What Are The Basic Items In An Estate Plan? What Does Each Item Do?
The first document is the trust and there are many misunderstandings about a trust. A trust effectively does two things, if properly drafted. It will avoid probate and it will be the document that directs where the assets of the decedent go, or if they are to be held for the benefit of a minor or a person who is disabled or ill. The second document is a pour-over will. Occasionally, people forget to put things into their trust or forget to change the title to their property.
The pour-over will says that any asset or property that is outside the trust goes to the trust. You only want one document to tell people what to do with your property. For real property, there should also be what is called a trust transfer deed, which takes a piece of real property out of the owner’s name and puts it into the trust. If you do not do that, there are a number of problems and it can result in that piece of property having to go through probate.
You will often see attorneys preparing other documents for people, such as a power of attorney or an advanced healthcare directive, which go towards helping the other family members with what to do if the testator is ill. Those are important to people’s life plans but technically are not part of your estate plan. However, estate planning is the right time to be contemplating becoming ill or being incapacitated and allowing someone else to have the authority to tell the doctors what to do. There are other documents as well. Sometimes, there are trustee certificates, which tell the brokerage firm, bank, or life insurance company that there is a trust, who is the trustee and the property is to be put into the name of the trust.
What Are Different Types Of Trusts? Can They Be Used To Protect My Assets?
There is a great variety of trusts but, mainly, they are split into revocable and irrevocable trusts. A revocable trust can be amended or completely cancelled and, generally, does not have immediate income tax consequences. An irrevocable trust is exactly that; it cannot be revoked, except in very unusual circumstances. There are circumstances where an irrevocable trust can be terminated by the court. That does not happen often and it is very expensive and time-consuming.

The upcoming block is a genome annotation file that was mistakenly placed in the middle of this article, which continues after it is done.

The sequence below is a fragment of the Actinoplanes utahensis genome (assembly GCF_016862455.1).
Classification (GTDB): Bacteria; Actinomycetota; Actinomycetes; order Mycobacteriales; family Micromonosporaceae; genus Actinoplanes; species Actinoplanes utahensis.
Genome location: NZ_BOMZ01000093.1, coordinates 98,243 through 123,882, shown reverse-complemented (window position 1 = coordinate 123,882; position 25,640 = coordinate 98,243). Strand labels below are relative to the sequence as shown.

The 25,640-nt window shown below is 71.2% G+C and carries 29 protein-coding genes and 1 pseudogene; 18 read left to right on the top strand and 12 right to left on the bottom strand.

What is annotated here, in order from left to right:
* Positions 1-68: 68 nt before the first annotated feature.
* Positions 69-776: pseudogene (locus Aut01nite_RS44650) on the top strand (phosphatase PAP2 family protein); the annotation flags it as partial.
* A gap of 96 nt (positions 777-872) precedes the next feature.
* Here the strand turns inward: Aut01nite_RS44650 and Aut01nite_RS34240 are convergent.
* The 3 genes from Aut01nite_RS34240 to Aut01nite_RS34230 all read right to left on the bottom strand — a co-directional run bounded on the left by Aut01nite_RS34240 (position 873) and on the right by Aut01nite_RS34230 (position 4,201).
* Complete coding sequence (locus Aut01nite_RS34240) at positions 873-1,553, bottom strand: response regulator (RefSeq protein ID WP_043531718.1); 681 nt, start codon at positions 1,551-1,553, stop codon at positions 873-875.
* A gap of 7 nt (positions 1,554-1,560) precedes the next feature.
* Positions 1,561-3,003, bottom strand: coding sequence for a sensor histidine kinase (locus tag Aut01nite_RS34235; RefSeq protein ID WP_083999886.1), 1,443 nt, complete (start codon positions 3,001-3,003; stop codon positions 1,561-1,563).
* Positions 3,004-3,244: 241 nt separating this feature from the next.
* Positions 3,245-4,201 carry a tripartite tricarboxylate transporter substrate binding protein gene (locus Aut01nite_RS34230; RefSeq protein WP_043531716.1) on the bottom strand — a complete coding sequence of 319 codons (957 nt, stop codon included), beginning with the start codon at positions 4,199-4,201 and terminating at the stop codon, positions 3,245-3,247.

Many people think that because you have a trust, your assets are protected. A revocable trust, which is also called a grantor trust, does not protect your assets from creditors. If you own a home and a worker slips and falls in the backyard, that workman can sue you. If you put the house in a trust, the workman is still going to sue you. If you are in a car accident and you are sued, and someone is seeking damages that are greater than your policy, your assets in a revocable trust will be available to that creditor, if he or she gets a judgment. The revocable trust is not intended to protect you against your creditors. Since it is revocable, you keep control over those assets.
In order to get your assets beyond the reach of creditors, you have to put them into an irrevocable trust and a certain amount of time must pass. You cannot retain too many ways to manipulate the trust. You and your spouse cannot be the sole trustees of the irrevocable trust and you cannot have the unilateral power to appoint or reject the trustee of the irrevocable trust. You can set up a trust that will put money aside, typically for the benefit of someone else, like a child or grandchild. After a specified amount of time, those assets would be protected against your creditors and the creditors of the beneficiary, as long as the assets are in the trust.
Another misconception people have is that because their assets are in a trust, that the beneficiaries are insulated against liability. Once the assets have been distributed to a beneficiary, his or her creditors can come after that distribution. If you have a child who is 21, whom you do not want to have a significant amount of money in his or her hands, you may set it up so that every month, or three months for example, that child gets a check. The body of the trust is insulated against the creditors of the child but the payment that is in his or her hands is not.
Through a revocable trust or grantor trust, you are not going to escape liability to your own creditors and you are not going to escape income taxes. There are other trusts that involve special needs but that is really a variation on an irrevocable trust for the benefit of someone else. There are also charitable trusts. Charitable trusts do give you some tax advantages and allow you to get some income or even principal back from the trust. Those assets in the trust will be insulated against your creditors but at some point, the assets are going to go to some charitable or non-profit organization recognized by the IRS.
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